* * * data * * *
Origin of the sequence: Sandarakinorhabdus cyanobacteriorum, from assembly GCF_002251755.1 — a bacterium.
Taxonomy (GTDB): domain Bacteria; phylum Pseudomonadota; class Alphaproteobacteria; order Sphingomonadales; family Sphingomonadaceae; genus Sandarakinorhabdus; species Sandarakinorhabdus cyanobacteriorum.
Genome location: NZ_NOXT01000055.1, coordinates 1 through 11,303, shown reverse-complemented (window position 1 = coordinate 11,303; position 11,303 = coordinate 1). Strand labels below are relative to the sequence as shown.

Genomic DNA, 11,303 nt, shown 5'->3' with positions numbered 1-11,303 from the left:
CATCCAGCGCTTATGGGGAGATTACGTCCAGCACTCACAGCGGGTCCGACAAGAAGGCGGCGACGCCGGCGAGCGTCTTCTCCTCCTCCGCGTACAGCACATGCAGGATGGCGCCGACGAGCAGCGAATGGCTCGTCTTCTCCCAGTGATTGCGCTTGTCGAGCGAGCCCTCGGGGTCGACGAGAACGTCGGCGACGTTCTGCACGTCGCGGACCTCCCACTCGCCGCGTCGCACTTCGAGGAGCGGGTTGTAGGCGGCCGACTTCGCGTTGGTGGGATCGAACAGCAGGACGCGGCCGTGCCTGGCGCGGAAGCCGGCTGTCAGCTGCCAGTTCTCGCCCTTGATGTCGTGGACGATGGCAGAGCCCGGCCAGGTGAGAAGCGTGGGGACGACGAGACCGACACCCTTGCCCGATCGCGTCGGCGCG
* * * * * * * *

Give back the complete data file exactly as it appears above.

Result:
Origin of the sequence: Sandarakinorhabdus cyanobacteriorum, from assembly GCF_002251755.1 — a bacterium.
Taxonomy (GTDB): domain Bacteria; phylum Pseudomonadota; class Alphaproteobacteria; order Sphingomonadales; family Sphingomonadaceae; genus Sandarakinorhabdus; species Sandarakinorhabdus cyanobacteriorum.
Genome location: NZ_NOXT01000055.1, coordinates 1 through 11,303, shown reverse-complemented (window position 1 = coordinate 11,303; position 11,303 = coordinate 1). Strand labels below are relative to the sequence as shown.

Genomic DNA, 11,303 nt, shown 5'->3' with positions numbered 1-11,303 from the left:
CATCCAGCGCTTATGGGGAGATTACGTCCAGCACTCACAGCGGGTCCGACAAGAAGGCGGCGACGCCGGCGAGCGTCTTCTCCTCCTCCGCGTACAGCACATGCAGGATGGCGCCGACGAGCAGCGAATGGCTCGTCTTCTCCCAGTGATTGCGCTTGTCGAGCGAGCCCTCGGGGTCGACGAGAACGTCGGCGACGTTCTGCACGTCGCGGACCTCCCACTCGCCGCGTCGCACTTCGAGGAGCGGGTTGTAGGCGGCCGACTTCGCGTTGGTGGGATCGAACAGCAGGACGCGGCCGTGCCTGGCGCGGAAGCCGGCTGTCAGCTGCCAGTTCTCGCCCTTGATGTCGTGGACGATGGCAGAGCCCGGCCAGGTGAGAAGCGTGGGGACGACGAGACCGACACCCTTGCCCGATCGCGTCGGCGCG